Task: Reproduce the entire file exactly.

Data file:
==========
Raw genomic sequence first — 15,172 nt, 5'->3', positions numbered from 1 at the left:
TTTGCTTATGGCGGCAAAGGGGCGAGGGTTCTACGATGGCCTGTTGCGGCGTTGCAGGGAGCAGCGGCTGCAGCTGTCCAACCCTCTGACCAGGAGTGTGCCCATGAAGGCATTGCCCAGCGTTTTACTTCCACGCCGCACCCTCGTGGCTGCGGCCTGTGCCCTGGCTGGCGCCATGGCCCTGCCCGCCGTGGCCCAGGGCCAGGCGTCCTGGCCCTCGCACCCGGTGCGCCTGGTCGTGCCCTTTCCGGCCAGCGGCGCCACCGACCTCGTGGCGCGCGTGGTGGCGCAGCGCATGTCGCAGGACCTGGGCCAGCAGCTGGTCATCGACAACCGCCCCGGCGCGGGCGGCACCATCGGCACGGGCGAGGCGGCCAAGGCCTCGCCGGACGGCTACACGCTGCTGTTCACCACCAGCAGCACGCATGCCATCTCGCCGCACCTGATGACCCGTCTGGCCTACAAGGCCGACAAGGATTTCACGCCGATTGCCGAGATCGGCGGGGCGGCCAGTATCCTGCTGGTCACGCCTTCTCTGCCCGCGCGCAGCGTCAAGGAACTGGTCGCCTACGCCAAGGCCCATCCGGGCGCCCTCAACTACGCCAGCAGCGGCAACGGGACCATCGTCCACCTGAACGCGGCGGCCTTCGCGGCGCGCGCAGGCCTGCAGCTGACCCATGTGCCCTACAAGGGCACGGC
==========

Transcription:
Raw genomic sequence first — 15,172 nt, 5'->3', positions numbered from 1 at the left:
TTTGCTTATGGCGGCAAAGGGGCGAGGGTTCTACGATGGCCTGTTGCGGCGTTGCAGGGAGCAGCGGCTGCAGCTGTCCAACCCTCTGACCAGGAGTGTGCCCATGAAGGCATTGCCCAGCGTTTTACTTCCACGCCGCACCCTCGTGGCTGCGGCCTGTGCCCTGGCTGGCGCCATGGCCCTGCCCGCCGTGGCCCAGGGCCAGGCGTCCTGGCCCTCGCACCCGGTGCGCCTGGTCGTGCCCTTTCCGGCCAGCGGCGCCACCGACCTCGTGGCGCGCGTGGTGGCGCAGCGCATGTCGCAGGACCTGGGCCAGCAGCTGGTCATCGACAACCGCCCCGGCGCGGGCGGCACCATCGGCACGGGCGAGGCGGCCAAGGCCTCGCCGGACGGCTACACGCTGCTGTTCACCACCAGCAGCACGCATGCCATCTCGCCGCACCTGATGACCCGTCTGGCCTACAAGGCCGACAAGGATTTCACGCCGATTGCCGAGATCGGCGGGGCGGCCAGTATCCTGCTGGTCACGCCTTCTCTGCCCGCGCGCAGCGTCAAGGAACTGGTCGCCTACGCCAAGGCCCATCCGGGCGCCCTCAACTACGCCAGCAGCGGCAACGGGACCATCGTCCACCTGAACGCGGCGGCCTTCGCGGCGCGCGCAGGCCTGCAGCTGACCCATGTGCCCTACAAGGGCACGGC